Friday, April 09, 2010
BUJU...BOUNTY...BEENIE...Iconic figures in our contemporary music kingdom... and they all have their problems. Buju, starving in a Florida jail...Bounty and Beenie, stripped of the privilege to travel to their richest market, for reasons not revealed to their fans. Is this a new turning point in the Jamaican music industry?
Beenie has hit back with a new single declaring that he might not have visa but he has life - an admirable philosophy but not one which is going to pay the bills to support himself, his tailor, his support crew and all the members of the entourage. The same goes for fellow travellers on the visa road.
Top entertainers live well. They travel first-class. In a conversation with a certain performer who went from the confines of a prison cell to top of the charts, he railed at the inefficiencies of commercial air travel. Over and again, as we sat on the tarmac waiting for our flight to get to the top of the take-off line, he kissed teet, switched back and forth between the three BlackBerrys clipped on to the seat pocket in front of him and swore that he intended to buy his own plane so that he wouldn't have to wait "pon dis eff-ry". He was way down the line from the top-ranking but he was big enough in his own mind.
On flights, people tell strangers things they wouldn't repeat to their closest partners. My fellow traveller talked freely about the lifestyle which his success had brought. His crew was in the back of the plane, travelling economy. He always rides up front. He had been to so many countries he couldn't even remember their names.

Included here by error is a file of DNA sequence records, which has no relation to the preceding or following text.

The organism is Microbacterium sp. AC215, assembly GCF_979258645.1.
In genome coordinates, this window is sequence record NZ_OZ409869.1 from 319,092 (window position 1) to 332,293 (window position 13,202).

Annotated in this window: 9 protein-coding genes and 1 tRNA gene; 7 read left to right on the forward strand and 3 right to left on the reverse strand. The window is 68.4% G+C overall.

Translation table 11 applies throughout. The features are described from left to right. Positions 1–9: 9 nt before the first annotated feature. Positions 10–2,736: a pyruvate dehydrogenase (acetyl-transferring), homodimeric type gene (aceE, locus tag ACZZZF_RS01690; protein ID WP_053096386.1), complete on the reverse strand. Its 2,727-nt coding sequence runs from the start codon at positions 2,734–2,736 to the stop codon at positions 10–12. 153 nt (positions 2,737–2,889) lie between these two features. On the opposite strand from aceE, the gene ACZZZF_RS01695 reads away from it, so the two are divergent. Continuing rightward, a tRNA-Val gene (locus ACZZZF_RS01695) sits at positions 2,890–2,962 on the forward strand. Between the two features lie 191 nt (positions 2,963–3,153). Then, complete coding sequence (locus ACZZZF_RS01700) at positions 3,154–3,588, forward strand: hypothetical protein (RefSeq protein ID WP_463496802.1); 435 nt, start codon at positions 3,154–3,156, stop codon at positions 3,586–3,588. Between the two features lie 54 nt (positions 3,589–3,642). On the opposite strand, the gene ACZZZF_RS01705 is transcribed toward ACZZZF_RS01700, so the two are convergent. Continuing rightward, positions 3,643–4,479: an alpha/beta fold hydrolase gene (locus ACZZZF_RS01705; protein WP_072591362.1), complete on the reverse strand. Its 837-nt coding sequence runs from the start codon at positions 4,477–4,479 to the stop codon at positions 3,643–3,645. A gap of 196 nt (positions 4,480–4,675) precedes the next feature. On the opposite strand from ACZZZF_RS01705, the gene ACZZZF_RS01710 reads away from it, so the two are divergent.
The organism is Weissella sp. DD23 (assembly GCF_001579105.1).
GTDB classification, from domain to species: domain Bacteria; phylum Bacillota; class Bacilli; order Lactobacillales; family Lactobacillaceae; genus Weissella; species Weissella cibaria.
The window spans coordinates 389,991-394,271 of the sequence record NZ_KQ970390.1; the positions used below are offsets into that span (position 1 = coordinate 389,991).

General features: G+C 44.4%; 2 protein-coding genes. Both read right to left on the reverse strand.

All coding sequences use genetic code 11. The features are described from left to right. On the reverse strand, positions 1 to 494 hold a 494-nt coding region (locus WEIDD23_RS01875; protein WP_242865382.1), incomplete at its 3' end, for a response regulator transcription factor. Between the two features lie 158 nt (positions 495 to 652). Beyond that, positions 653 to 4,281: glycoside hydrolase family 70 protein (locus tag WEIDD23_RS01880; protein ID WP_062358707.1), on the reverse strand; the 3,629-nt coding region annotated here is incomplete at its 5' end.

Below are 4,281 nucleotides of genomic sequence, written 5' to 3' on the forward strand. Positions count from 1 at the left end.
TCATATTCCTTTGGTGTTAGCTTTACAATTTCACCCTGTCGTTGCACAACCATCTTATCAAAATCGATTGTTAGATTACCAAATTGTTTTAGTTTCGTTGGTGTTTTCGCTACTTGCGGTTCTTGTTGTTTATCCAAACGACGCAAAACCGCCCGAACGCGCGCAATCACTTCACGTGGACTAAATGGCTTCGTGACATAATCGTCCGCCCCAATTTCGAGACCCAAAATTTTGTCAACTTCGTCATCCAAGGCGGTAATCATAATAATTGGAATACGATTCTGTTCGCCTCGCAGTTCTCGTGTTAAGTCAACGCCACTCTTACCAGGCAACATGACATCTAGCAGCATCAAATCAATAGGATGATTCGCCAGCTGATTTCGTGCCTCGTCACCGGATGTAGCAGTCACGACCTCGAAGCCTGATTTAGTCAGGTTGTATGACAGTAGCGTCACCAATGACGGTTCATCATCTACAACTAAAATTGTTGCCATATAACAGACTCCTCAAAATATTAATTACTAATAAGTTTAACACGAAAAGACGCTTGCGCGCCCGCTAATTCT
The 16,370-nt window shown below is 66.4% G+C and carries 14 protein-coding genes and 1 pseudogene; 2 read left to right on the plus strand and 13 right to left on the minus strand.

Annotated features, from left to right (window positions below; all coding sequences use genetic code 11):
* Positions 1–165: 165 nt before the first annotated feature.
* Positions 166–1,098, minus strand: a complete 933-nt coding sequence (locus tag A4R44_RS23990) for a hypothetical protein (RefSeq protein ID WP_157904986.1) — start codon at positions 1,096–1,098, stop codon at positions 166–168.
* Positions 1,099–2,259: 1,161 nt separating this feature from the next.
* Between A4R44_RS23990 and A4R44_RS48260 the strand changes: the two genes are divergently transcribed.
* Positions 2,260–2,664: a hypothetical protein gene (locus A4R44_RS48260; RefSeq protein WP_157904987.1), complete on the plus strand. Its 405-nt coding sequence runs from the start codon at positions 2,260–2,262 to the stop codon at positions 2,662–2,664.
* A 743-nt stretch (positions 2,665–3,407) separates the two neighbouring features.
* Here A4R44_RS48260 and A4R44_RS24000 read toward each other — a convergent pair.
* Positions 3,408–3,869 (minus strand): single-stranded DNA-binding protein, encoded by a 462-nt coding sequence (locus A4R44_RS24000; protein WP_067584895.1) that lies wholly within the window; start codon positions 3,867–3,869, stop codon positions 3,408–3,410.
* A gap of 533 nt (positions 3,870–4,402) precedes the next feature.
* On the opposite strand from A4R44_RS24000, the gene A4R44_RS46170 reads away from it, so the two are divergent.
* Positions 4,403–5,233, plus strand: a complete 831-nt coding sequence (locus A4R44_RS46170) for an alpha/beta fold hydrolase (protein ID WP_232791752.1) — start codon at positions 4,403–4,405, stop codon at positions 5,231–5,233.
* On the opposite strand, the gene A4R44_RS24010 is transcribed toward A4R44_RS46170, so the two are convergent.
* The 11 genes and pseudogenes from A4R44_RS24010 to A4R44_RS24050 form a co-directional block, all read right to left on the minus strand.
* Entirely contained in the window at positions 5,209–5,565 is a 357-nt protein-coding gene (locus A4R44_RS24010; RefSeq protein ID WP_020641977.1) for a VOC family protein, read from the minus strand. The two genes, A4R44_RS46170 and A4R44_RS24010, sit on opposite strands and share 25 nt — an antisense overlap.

On the road it is hard work... boring even. Wake... sleep... eat bad food... travel... eat... sleep... do the work, but it brings in money, good money. I wondered (to myself), what will he do when the day comes that he can't travel first-class anymore, can't use one expensive communication gadget after another to remind the bwoy back a him yard to get the SUV washed "cause me nah drive home inna no dutty vehicle, seen"?
Entertainers deserve what they get paid, said my travel companion. "We work hard-hard. It look easy but it hard-hard. Don't even talk about all the bloodsuckers who live offa you... the woman dem who just want you for your money. Yuh tink it easy? It nuh easy at all."
Once I met Beenie coming off a flight into Kingston. Someone introduced us. He knew who I was, he said. I know who you are, I replied. We found a few little things to talk about then we made our separate ways towards Immigration and Customs. As he strode ahead of his crew, people working in the passageways rushed to call out to him. He greeted everyone with enthusiasm. "Him nice yuh see," said one of the women who are paid to paw through luggage looking for "tings". Others agreed, "Beenie have manners." Our people revere their entertainers. They've made them stars. If things were to start changing and not for the better, what will these stars do? They have created a special niche for themselves as representatives of JA, regarded as ambassadors of an art form uniquely ours, which has revolutionised the world. When the fans don't come running anymore, what do you do?